First Time User? Enroll now.
COVID-19: Vaccine information, visitor restrictions, and additional resources | Medicaid: The program is changing and you must take steps to keep your UNC Health providers
Home > Health Library > Helping Your Teen Recover After a Traumatic Event
A traumatic event is a very upsetting event that your teen sees or that happens to your teen or to someone they love. It may put someone's life in danger. Or it may cause serious injury. A car crash, a wild fire, the death of a loved one, abuse, and violence are some examples.
Teens respond to traumatic events in different ways. But having some type of reaction is common. Teens may react to the event right away, or days, weeks, or months later.
After the event your teen may:
Most teens get better over time. But if you're concerned about your teen's symptoms or behaviors, contact your teen's doctor or counselor.
If you feel your teen might hurt themself, get help right away. Call the National Suicide Prevention Lifeline at 1-800-273-TALK (1-800-273-8255). Or text HOME to 741741 to access the Crisis Text Line.
Here are some ways you can support your teen after a traumatic event.
A trained counselor can offer your teen some extra help. You may also want to find a counselor for yourself. You can ask your doctor for a referral. Or you might contact the National Alliance on Mental Illness (NAMI). You can call the NAMI HelpLine (1-800-950-6264) or go online (www.nami.org/help) to chat with a trained volunteer.
Some teens may need extra hugs or family time to help them feel safe and loved.
Respond calmly when your teen is upset. If you're feeling emotional, it's okay to take some time to yourself.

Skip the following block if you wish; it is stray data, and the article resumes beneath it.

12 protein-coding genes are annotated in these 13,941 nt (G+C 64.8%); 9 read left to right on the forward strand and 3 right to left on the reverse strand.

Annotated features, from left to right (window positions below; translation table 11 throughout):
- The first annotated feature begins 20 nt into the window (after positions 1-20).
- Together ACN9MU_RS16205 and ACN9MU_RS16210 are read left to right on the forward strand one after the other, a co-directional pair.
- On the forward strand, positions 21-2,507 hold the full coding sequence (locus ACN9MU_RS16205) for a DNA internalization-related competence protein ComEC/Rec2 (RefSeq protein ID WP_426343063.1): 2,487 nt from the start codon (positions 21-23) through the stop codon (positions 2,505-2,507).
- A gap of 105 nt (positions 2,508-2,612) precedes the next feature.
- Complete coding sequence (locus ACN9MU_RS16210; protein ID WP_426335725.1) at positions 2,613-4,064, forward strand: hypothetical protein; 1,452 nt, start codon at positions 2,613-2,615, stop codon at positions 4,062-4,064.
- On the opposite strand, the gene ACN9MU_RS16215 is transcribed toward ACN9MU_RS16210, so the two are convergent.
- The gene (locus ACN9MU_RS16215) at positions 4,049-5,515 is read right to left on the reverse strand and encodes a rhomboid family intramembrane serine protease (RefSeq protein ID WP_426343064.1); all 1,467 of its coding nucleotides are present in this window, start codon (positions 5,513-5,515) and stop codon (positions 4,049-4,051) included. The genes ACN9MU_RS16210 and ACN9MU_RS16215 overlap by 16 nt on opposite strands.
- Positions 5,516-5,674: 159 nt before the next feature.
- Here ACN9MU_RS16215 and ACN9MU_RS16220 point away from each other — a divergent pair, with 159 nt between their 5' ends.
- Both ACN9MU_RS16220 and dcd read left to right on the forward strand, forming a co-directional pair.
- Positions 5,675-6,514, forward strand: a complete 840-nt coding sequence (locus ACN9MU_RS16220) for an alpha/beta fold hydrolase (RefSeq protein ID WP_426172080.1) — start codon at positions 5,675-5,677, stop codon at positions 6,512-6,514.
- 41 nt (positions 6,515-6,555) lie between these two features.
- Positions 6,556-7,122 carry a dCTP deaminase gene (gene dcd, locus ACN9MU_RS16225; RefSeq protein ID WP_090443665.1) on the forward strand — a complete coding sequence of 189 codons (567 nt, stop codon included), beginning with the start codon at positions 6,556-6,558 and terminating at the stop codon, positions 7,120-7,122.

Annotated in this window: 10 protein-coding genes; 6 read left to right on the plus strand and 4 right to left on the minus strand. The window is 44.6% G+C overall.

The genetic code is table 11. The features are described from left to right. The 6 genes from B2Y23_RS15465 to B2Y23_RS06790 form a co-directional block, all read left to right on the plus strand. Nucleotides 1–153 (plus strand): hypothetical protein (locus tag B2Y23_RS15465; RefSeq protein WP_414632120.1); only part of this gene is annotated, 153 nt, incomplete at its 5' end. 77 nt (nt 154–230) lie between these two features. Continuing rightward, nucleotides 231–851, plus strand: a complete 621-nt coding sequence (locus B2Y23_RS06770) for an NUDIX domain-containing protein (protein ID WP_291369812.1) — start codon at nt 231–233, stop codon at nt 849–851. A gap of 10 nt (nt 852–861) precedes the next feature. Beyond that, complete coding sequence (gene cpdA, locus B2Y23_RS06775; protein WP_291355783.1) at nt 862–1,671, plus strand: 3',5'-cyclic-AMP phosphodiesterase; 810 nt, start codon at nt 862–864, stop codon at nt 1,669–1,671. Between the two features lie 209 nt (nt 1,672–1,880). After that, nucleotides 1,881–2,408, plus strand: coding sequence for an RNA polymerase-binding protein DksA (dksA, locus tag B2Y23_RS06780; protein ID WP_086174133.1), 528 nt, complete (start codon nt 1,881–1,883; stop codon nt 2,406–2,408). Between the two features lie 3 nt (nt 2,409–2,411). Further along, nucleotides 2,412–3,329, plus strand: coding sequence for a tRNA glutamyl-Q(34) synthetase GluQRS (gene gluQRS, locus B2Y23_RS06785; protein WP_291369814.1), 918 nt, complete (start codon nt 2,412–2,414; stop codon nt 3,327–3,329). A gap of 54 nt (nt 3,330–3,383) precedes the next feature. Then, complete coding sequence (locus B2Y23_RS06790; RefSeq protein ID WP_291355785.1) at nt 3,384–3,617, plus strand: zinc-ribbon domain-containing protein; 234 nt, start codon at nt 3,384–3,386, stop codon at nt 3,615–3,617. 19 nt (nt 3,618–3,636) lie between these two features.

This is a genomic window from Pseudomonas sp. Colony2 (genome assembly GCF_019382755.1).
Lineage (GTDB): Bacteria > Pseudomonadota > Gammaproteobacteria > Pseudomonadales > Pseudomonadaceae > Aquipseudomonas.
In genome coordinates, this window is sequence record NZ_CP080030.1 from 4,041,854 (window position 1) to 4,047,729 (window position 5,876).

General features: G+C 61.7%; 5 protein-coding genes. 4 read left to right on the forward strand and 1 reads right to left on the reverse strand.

If it seems hard to start a conversation, you could ask open-ended questions. For example, you could ask your teen how their day is going.
When you are honest about how you feel, it teaches your teen that their feelings are okay too.
Teens do better when they know what to expect. Follow your usual schedule for things like meals, school, activities, and bedtime.
Being around close, supportive friends can help take your teen's mind off things. You could also plan fun family activities.
Together, you could practice ways to relax. For example, you could listen to calming music, try meditation, or spend time outdoors. Also make sure to get regular exercise, eat healthy foods, and get enough sleep.
Current as of:
September 20, 2021
Author: Healthwise StaffMedical Review: Andrew Littlefield PhD - Psychology, Behavioral HealthLesley Ryan MD - Family Medicine
Current as of: September 20, 2021
Author: Healthwise Staff
Medical Review:Andrew Littlefield PhD - Psychology, Behavioral Health & Lesley Ryan MD - Family Medicine
To learn more about Healthwise, visit Healthwise.org.
© 1995-2021 Healthwise, Incorporated. Healthwise, Healthwise for every health decision, and the Healthwise logo are trademarks of Healthwise, Incorporated.